Turn Your Toastmasters Table Topics Into Back Pocket Stories

I want to begin this piece by stating that I have never been a member of a Toastmasters group. I have visited a local chapter for a session and participated in Table Topics. I have worked with clients who are actively in Toastmasters groups and people who have been told by their boss that they need to join one to improve their public speaking and interpersonal communication.

From an outsider looking in, I find Toastmasters to be very archaic, formulaic, and designed to support men over women. After all it was founded in 1924 and did not allow women to participate until 1973. I’m not the only one who feels this way.

However, one positive takeaway of this International speaking organization is their emphasis on using storytelling as a communication tool and building the idea of Table Topics into each Toastmasters meeting. For those unfamiliar with the concept, Table Topics are impromptu speeches. They are introduced into every Toastmasters meeting and participants have one to two minutes to think on their feet and speak on the topic presented to them. It's a great way to flex your improv muscles and to let your imagination run wild and to uncover your natural speaking style. But even if you are electing to be at a Toastmasters meeting, being asked to think on your feet and wow your peers can be anxiety inducing times ten. But there’s a way that you can prepare for Table Topics and feel less like you are on the spot and more like you are in the spotlight.

When I think of the term Table Topics I think of an impersonal speech. I think of worrying about the perfect delivery of an off-the-cuff two minute speech on a surprise subject that I may or may not be passionate about. But what if we reframe this activity into something that is joyful, unique, and builds connection between you, the speaker, and your audience?

In the same way that Tell Me A Story flips the buzzword of storytelling on its head and zooms in on the art and craft of personal narrative, we do the same for Toastmasters Table Topics.

Say good-bye to Toastmasters Table Topics. Say hello to Back Pocket Stories.

What is a Back Pocket Story, you ask?

It's a short personal narrative that you can keep in your imaginary back pocket for when you need to communicate an idea, build a connection, or break the ice. You should have a stack of them, ready to use at all times. These aren't memorized mini-monologues, but rather casual stories that you've prepped in advance and practiced with family, friends or colleagues. No matter the topic they should light you up just from thinking about them. You should feel compelled to share them with any audience. And the good news for those of you who are active Toastmasters members: You can use them during Table Topics and wow the rest of your group!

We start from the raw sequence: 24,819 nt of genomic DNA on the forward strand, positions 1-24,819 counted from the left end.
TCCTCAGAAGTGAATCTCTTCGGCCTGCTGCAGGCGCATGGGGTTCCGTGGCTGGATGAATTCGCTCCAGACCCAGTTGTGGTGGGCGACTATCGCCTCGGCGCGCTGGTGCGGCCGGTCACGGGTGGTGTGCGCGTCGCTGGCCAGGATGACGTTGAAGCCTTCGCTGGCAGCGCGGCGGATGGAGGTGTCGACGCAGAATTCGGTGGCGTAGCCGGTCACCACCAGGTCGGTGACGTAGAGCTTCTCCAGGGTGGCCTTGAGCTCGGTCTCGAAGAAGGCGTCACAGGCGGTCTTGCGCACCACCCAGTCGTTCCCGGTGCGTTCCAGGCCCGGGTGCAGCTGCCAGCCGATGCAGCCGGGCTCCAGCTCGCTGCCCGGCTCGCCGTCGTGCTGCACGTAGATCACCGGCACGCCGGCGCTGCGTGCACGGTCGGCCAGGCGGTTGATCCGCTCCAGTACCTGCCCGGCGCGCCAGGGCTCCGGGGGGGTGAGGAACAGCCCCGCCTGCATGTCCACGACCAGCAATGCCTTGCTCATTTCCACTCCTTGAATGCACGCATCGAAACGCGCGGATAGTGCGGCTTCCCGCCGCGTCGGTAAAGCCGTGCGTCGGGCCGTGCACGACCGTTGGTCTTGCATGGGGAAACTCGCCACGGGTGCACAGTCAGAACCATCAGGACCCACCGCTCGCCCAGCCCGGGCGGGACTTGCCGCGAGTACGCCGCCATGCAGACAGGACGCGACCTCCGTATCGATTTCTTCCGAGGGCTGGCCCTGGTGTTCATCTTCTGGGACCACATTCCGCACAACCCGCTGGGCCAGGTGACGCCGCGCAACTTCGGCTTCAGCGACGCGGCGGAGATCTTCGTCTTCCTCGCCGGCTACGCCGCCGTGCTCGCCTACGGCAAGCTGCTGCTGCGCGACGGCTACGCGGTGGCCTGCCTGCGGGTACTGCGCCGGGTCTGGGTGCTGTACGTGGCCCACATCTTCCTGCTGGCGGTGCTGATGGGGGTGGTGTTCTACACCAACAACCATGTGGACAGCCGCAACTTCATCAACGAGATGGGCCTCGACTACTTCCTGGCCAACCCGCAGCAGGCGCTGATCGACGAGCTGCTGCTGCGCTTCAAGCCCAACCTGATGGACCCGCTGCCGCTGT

The neat thing about Back Pocket Stories is their ability to fit a number of themes and categories. They are your stories — you know what they mean to you, and what message, emotions, and experiences they cover. Find the one that works best for the Table Topic at hand and give it a go. You don't need to validate your reason for choosing it, just share the story with your audience and see what resonates for them. The true skill that is being developed during a round of Table Topics is staying present with your listeners, staying grounded in your body and your voice, and staying true to who you are.

Let me repeat those three things:

Stay present with your listeners.

Stay grounded in your body and your voice.

Stay true to who you are.

If you are doing that, you can speak on any topic, tell any story, and you will shine.

How to find your Back Pocket Stories

Brainstorm the stories that you have a blast sharing. Maybe these are your go-to stories with friends or a funny moment that has stuck with you over time. Or a crazy adventure where you were doubtful that you were going to have a happy ending. You can speak on the moments that changed you — small moments and big. You can talk about traveling, relationships, work accomplishments, mistakes, surprises, the list goes on.

Here are a few prompts to get started:

You can brainstorm your Back Pocket Stories using these prompts to start. 1. Something that you did that you never thought you could do. 2. Worst mistake. 3. Best career moment. 4. First accomplishment.

Brainstorming is a key part of our Crafting Your Personal Narrative workshop and all of our 1-on-1 Coaching sessions. It's a muscle that can be strengthened. Start by writing out a numbered list 1 through 10 on a lined sheet of paper. Write down the first ten story ideas that pop into your mind. Try not to place judgement on what they are or whether or not they have a beginning, middle and end. Just see what comes out from your first gut response to the exercise. Then you can read back through the list and circle one or two or three of the stories that excite you the most. Check in to make sure they have a beginning, middle, and end (or that they could potentially have that structure if you were to work on it).

Work out those three from your list as your first three Back Pocket Stories. Bring them with you in your imaginary back pocket for your next team meeting, book club, or perhaps even your next Toastmasters meeting!


Build your arsenal of Back Pocket Stories with 30 days of personal narrative prompts

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